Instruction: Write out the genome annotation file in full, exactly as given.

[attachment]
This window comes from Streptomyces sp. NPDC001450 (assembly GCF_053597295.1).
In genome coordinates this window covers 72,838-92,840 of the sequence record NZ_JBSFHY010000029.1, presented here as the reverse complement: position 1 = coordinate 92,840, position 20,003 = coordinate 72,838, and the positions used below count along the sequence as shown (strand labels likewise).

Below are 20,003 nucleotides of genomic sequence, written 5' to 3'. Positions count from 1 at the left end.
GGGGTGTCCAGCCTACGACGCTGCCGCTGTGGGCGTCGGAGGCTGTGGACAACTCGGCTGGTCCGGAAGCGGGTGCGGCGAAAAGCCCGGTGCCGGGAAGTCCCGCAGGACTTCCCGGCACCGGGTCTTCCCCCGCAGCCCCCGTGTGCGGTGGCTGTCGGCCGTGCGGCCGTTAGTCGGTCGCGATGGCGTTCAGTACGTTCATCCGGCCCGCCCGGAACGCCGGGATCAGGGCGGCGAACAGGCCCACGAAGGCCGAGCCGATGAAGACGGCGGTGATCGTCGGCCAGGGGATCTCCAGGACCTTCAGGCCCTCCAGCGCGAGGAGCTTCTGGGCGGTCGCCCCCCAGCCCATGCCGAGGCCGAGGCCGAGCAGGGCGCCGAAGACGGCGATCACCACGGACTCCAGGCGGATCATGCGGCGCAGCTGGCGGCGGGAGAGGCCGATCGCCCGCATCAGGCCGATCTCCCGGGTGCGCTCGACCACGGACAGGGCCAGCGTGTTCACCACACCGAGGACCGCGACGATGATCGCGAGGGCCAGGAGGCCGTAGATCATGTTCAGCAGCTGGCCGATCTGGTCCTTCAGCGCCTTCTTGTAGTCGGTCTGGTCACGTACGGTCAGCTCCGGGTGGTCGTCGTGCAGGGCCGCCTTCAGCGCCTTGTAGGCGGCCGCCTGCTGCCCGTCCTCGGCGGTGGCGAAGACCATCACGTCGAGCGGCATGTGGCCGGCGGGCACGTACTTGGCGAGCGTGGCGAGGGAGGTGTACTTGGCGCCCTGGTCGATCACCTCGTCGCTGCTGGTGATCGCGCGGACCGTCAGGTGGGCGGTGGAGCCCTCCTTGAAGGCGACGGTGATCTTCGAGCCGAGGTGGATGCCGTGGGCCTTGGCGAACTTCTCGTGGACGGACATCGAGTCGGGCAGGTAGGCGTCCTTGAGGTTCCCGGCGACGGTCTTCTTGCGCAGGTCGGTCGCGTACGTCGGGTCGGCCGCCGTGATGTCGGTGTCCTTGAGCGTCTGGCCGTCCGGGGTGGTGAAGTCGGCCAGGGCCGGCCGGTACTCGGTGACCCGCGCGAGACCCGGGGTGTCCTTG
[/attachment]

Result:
This window comes from Streptomyces sp. NPDC001450 (assembly GCF_053597295.1).
In genome coordinates this window covers 72,838-92,840 of the sequence record NZ_JBSFHY010000029.1, presented here as the reverse complement: position 1 = coordinate 92,840, position 20,003 = coordinate 72,838, and the positions used below count along the sequence as shown (strand labels likewise).

Below are 20,003 nucleotides of genomic sequence, written 5' to 3'. Positions count from 1 at the left end.
GGGGTGTCCAGCCTACGACGCTGCCGCTGTGGGCGTCGGAGGCTGTGGACAACTCGGCTGGTCCGGAAGCGGGTGCGGCGAAAAGCCCGGTGCCGGGAAGTCCCGCAGGACTTCCCGGCACCGGGTCTTCCCCCGCAGCCCCCGTGTGCGGTGGCTGTCGGCCGTGCGGCCGTTAGTCGGTCGCGATGGCGTTCAGTACGTTCATCCGGCCCGCCCGGAACGCCGGGATCAGGGCGGCGAACAGGCCCACGAAGGCCGAGCCGATGAAGACGGCGGTGATCGTCGGCCAGGGGATCTCCAGGACCTTCAGGCCCTCCAGCGCGAGGAGCTTCTGGGCGGTCGCCCCCCAGCCCATGCCGAGGCCGAGGCCGAGCAGGGCGCCGAAGACGGCGATCACCACGGACTCCAGGCGGATCATGCGGCGCAGCTGGCGGCGGGAGAGGCCGATCGCCCGCATCAGGCCGATCTCCCGGGTGCGCTCGACCACGGACAGGGCCAGCGTGTTCACCACACCGAGGACCGCGACGATGATCGCGAGGGCCAGGAGGCCGTAGATCATGTTCAGCAGCTGGCCGATCTGGTCCTTCAGCGCCTTCTTGTAGTCGGTCTGGTCACGTACGGTCAGCTCCGGGTGGTCGTCGTGCAGGGCCGCCTTCAGCGCCTTGTAGGCGGCCGCCTGCTGCCCGTCCTCGGCGGTGGCGAAGACCATCACGTCGAGCGGCATGTGGCCGGCGGGCACGTACTTGGCGAGCGTGGCGAGGGAGGTGTACTTGGCGCCCTGGTCGATCACCTCGTCGCTGCTGGTGATCGCGCGGACCGTCAGGTGGGCGGTGGAGCCCTCCTTGAAGGCGACGGTGATCTTCGAGCCGAGGTGGATGCCGTGGGCCTTGGCGAACTTCTCGTGGACGGACATCGAGTCGGGCAGGTAGGCGTCCTTGAGGTTCCCGGCGACGGTCTTCTTGCGCAGGTCGGTCGCGTACGTCGGGTCGGCCGCCGTGATGTCGGTGTCCTTGAGCGTCTGGCCGTCCGGGGTGGTGAAGTCGGCCAGGGCCGGCCGGTACTCGGTGACCCGCGCGAGACCCGGGGTGTCCTTG